Governor Newsom’s recently released 2022-23 proposed budget includes several changes that impact services for older adults and people with disabilities. See how the proposed budget addresses Master Plan for Aging priorities like health care access and the care economy workforce.
News on transforming care for older adults
The Center for Health Care Strategies recently convened innovators who developed seven considerations when designing and refining complex care programs.
Also, Health Affairs will be hosting a virtual forum tomorrow that highlights key elements from its series on complex care along with the voices of patients, caregivers, and advocates who have firsthand experience in the field.
A new analysis by ATI Advisory shows that more Medicare Advantage (MA) plans are offering Special Supplemental Benefits for the Chronically Ill (SSBCI) in 2022. Learn more about which plans are offering which benefits.
To advance MPA activities, the Center for Health Care Strategies seeks Letters of Intent for states to participate in a learning collaborative. The deadline for submission is Monday, January 31.
- We are building momentum for Master Plans for Aging across the nation! Our policy brief highlighted states with Master Plans for Aging, shared key elements of those plans, and discussed how states can get started. Just last week, New York’s Governor Hochul committed to develop a Master Plan.
- Website visitors continued getting to know TSF staff.
- Our 2021 annual forum was last fall. Access the recordings and materials, and learn about other recent events.
- Since COVID-19 emerged, Americans have had a lot of time to think about what they want their life to be like, including what it means to age well and equitably. Our popular webpage showcased videos of three older adults who are thriving at home in community.
- Visitors kept up to date with our annual Innovation Award. In 2021, we celebrated Covia, a Front Porch Partner, for their Well Connected Program. Empowered Aging and the San Francisco Campus for Jewish Living were honorably mentioned. In December, we hosted a webinar to share more about each organization’s achievements.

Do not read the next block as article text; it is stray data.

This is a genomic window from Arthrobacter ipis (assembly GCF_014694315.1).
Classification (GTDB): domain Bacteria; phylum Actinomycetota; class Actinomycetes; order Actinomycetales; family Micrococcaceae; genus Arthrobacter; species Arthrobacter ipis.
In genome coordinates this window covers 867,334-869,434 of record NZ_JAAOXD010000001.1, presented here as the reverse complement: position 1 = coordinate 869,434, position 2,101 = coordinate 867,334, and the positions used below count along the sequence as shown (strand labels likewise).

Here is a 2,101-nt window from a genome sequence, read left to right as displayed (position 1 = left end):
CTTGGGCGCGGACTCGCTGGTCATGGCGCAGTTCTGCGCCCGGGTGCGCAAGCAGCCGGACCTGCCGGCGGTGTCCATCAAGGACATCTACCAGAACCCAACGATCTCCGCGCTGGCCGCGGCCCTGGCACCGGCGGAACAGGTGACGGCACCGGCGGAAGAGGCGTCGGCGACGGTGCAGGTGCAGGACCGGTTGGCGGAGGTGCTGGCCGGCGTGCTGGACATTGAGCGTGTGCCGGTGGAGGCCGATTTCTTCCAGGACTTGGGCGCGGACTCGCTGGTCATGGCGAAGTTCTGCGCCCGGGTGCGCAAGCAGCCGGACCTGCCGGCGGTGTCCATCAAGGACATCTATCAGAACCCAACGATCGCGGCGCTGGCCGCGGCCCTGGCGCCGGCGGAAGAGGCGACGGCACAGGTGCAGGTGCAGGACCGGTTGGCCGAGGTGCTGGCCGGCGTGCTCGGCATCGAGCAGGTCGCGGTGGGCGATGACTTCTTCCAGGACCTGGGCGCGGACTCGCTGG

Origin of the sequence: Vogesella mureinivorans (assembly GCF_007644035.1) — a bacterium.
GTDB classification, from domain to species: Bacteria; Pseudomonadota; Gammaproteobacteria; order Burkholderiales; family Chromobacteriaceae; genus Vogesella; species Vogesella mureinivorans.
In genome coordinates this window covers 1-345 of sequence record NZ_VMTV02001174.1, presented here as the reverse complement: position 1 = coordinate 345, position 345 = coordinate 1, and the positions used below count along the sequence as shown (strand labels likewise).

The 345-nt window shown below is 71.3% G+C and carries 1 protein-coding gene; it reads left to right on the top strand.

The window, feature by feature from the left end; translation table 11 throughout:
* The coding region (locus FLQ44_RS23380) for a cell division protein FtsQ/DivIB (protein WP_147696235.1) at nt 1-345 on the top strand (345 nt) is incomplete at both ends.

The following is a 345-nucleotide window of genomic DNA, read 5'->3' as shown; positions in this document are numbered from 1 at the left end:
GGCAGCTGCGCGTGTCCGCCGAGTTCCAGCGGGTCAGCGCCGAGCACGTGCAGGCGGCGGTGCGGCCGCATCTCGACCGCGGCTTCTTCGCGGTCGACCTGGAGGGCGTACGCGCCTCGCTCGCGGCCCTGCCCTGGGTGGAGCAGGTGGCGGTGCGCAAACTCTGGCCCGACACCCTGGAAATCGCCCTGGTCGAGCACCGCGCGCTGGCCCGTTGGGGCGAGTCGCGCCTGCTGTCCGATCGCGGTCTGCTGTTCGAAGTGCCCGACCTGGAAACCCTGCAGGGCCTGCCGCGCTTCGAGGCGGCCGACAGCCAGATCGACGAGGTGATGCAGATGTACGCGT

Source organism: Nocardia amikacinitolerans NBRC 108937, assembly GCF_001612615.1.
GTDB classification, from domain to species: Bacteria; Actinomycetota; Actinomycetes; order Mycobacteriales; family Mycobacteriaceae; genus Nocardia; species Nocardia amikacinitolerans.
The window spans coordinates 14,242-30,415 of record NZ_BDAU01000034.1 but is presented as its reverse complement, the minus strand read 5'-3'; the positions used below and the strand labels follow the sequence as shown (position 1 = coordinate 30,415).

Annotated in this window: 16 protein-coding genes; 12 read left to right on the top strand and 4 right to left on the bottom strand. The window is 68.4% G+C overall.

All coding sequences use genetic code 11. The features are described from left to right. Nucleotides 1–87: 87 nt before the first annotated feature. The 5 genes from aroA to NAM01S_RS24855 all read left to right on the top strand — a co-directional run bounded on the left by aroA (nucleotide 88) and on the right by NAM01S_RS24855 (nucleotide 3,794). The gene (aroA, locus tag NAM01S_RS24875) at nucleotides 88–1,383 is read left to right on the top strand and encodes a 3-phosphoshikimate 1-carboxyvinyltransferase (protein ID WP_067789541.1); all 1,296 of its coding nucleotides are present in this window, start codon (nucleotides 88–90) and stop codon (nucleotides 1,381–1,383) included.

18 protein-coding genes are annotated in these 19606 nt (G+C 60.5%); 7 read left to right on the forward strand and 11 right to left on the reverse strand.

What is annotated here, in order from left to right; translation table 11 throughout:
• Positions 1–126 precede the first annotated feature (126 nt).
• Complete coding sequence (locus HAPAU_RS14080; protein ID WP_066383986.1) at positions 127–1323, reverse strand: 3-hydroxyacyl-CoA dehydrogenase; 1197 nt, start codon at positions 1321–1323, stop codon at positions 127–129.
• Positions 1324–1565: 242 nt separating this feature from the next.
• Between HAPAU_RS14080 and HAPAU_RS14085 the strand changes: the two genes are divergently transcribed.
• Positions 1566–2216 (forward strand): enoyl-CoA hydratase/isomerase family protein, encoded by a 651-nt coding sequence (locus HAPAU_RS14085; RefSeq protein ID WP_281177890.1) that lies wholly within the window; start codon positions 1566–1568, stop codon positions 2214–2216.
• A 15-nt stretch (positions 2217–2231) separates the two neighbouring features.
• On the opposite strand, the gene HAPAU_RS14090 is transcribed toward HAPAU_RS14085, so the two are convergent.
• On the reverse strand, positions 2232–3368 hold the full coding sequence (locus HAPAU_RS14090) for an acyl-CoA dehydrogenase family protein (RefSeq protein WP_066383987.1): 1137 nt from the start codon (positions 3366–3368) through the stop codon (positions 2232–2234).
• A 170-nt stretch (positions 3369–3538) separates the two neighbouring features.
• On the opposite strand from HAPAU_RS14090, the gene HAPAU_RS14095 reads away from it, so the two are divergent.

For the past decade, AARP Policy Institute’s Long-Term Services and Supports (LTSS) State Scorecard has offered a way for policymakers to assess state performance as we strive to improve the lives of older adults, people with disabilities, and their family caregivers. With COVID-19 exposing LTSS system challenges, how can we redesign the system and improve our measurement methods? Read the latest AARP blog.
Through our partnerships with the Investigative Reporting Program at UC Berkeley and the Associated Press-NORC Center for Public Affairs Research (AP-NORC), reporters are sharing the experiences of older adults living in community. The following coverage rounded out 2021:
- An article in The Washington Post explained how family caregivers are using monitoring technology to keep older loved ones with cognitive decline safe. The piece looked at related issues of affordability, access, and quality of care as well as ethical questions about privacy.
- How are older adults dealing with ongoing COVID-19 isolation? A Travel + Leisure article recounted one retiree’s experiences and train travels. A Next Avenue piece shared how an intergenerational program in San Francisco expanded its purpose to support older and younger people during the pandemic.
- Polling explored people’s opinions of telehealth and The Associated Press unpacked how preferences vary based on age, race and ethnicity, education, and income.
- You welcomed Dr. Sarita A. Mohanty as our new President and CEO one year ago.
- You learned about of our successes, projects, and ongoing work in our 2020 Annual Report.
- You explored our 2021 virtual Forum agenda and checked out our annual Innovation Award. You can still catch up on the recordings, get all the materials, and learn more about our 2021 awardee.
- You tracked the historic progress of California’s Master Plan for Aging and learned how other states are charting their own course.
- Finally, you trusted us to unpack how California’s 2021-22 Budget and Home- and Community-Based Spending Plan are impacting older adults, people with disabilities, and family caregivers.
An Associated Press-NORC Center for Public Affairs Research (AP-NORC) poll finds that preferences for telehealth vary based on age, race and ethnicity, education, and income. Appointment availability and avoiding COVID-19 are top reasons respondents chose telehealth, but many older adults, especially people of color, have concerns related to access and quality.
“The expanded use of telehealth provides a tremendous opportunity to rethink how we provide health care through the lens of equity and inclusion,” said Dr. Sarita A. Mohanty, President & CEO of The SCAN Foundation. “Older adults see telehealth as a faster, more convenient, and in some cases more affordable way to access care. Addressing their concerns about access to technology and quality of care could go a long way to expanding its use even further.”
Read the related Associated Press coverage.
Older adults can age well in their community of choice with proper supports and services. This can take the form of family, friends, neighbors, and even community centers where older adults can connect with people their own age. Watch as three older adults share their stories.